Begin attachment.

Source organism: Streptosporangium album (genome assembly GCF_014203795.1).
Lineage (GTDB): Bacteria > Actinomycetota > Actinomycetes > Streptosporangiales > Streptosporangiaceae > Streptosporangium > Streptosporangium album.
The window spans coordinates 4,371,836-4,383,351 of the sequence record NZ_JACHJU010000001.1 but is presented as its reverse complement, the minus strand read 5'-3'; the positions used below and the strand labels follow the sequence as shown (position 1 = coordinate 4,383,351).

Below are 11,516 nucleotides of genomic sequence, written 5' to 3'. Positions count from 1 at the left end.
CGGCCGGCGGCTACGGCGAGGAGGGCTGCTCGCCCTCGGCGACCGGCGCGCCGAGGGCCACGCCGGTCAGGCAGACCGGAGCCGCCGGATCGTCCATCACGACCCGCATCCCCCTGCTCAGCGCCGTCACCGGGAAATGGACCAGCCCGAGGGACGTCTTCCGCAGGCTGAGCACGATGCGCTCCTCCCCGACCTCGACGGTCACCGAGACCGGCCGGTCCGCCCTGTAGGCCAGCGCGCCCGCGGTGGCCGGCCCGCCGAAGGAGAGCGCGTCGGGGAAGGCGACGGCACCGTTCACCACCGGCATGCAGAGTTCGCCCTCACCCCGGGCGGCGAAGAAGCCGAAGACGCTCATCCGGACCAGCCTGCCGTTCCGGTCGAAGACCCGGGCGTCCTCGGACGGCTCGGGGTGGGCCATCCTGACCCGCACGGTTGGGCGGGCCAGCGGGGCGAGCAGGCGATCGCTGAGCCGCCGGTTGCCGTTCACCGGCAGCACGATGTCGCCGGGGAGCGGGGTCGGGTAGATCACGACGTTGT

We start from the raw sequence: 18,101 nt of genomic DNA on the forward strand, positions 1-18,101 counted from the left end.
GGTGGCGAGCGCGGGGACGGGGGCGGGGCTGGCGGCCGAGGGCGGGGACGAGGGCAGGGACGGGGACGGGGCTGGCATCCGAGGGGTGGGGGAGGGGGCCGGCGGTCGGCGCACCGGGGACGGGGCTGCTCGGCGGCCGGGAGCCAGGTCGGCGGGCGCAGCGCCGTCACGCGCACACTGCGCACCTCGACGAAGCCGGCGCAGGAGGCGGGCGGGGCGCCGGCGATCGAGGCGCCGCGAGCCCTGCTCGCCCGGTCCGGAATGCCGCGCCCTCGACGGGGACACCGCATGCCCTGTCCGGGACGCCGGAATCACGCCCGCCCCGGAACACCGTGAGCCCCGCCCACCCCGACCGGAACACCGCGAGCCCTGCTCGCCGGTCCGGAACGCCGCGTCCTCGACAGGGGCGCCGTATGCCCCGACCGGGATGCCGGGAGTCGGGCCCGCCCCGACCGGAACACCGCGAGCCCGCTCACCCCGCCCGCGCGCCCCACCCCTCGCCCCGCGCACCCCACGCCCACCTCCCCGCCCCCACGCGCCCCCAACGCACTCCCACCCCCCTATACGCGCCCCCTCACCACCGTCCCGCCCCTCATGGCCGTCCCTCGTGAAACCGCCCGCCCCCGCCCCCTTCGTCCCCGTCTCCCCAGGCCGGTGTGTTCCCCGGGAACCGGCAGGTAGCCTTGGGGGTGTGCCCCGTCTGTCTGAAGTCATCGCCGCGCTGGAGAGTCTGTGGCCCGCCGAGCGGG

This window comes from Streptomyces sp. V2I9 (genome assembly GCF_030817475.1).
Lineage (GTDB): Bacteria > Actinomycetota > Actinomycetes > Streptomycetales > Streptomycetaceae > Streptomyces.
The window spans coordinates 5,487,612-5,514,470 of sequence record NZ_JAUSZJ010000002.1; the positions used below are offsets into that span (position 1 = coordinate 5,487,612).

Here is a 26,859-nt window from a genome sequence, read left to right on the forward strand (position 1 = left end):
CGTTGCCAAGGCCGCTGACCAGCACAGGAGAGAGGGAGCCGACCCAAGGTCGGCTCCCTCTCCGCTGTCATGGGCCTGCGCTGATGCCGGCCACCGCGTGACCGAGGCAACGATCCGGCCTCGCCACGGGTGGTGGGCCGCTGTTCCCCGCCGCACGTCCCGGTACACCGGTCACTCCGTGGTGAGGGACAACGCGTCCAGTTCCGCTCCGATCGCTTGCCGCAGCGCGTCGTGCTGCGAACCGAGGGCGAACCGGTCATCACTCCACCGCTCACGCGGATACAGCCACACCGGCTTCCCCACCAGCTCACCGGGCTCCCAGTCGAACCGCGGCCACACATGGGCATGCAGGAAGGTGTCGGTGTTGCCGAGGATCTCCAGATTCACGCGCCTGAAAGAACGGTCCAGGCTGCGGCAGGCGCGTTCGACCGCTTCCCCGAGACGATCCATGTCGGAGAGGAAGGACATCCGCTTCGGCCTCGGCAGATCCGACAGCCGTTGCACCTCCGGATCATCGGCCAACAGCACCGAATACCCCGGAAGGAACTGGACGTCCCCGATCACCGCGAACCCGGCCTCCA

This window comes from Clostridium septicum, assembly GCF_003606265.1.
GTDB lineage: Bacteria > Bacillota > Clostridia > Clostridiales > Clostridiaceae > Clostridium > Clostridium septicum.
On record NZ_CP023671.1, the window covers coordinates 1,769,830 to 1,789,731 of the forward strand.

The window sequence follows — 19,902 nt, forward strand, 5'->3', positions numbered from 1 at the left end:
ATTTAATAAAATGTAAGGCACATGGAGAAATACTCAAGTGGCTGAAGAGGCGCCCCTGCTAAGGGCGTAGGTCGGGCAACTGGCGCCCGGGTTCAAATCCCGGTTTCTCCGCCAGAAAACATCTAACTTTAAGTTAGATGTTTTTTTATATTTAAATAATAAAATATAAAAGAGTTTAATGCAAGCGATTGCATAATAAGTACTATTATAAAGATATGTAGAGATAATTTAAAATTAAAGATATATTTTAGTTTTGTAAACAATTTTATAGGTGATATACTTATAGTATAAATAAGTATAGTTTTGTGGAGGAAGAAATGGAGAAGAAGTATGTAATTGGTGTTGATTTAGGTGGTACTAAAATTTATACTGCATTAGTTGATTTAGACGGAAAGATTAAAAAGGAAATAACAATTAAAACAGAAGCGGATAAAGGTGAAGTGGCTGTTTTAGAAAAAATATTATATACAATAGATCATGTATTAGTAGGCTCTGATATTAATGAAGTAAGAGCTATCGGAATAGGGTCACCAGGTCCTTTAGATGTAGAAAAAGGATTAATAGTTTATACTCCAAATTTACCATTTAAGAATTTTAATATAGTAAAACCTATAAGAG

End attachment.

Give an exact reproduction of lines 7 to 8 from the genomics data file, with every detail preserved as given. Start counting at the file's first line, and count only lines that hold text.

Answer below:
GGTGGCGAGCGCGGGGACGGGGGCGGGGCTGGCGGCCGAGGGCGGGGACGAGGGCAGGGACGGGGACGGGGCTGGCATCCGAGGGGTGGGGGAGGGGGCCGGCGGTCGGCGCACCGGGGACGGGGCTGCTCGGCGGCCGGGAGCCAGGTCGGCGGGCGCAGCGCCGTCACGCGCACACTGCGCACCTCGACGAAGCCGGCGCAGGAGGCGGGCGGGGCGCCGGCGATCGAGGCGCCGCGAGCCCTGCTCGCCCGGTCCGGAATGCCGCGCCCTCGACGGGGACACCGCATGCCCTGTCCGGGACGCCGGAATCACGCCCGCCCCGGAACACCGTGAGCCCCGCCCACCCCGACCGGAACACCGCGAGCCCTGCTCGCCGGTCCGGAACGCCGCGTCCTCGACAGGGGCGCCGTATGCCCCGACCGGGATGCCGGGAGTCGGGCCCGCCCCGACCGGAACACCGCGAGCCCGCTCACCCCGCCCGCGCGCCCCACCCCTCGCCCCGCGCACCCCACGCCCACCTCCCCGCCCCCACGCGCCCCCAACGCACTCCCACCCCCCTATACGCGCCCCCTCACCACCGTCCCGCCCCTCATGGCCGTCCCTCGTGAAACCGCCCGCCCCCGCCCCCTTCGTCCCCGTCTCCCCAGGCCGGTGTGTTCCCCGGGAACCGGCAGGTAGCCTTGGGGGTGTGCCCCGTCTGTCTGAAGTCATCGCCGCGCTGGAGAGTCTGTGGCCCGCCGAGCGGG

This window comes from Streptomyces sp. V2I9 (genome assembly GCF_030817475.1).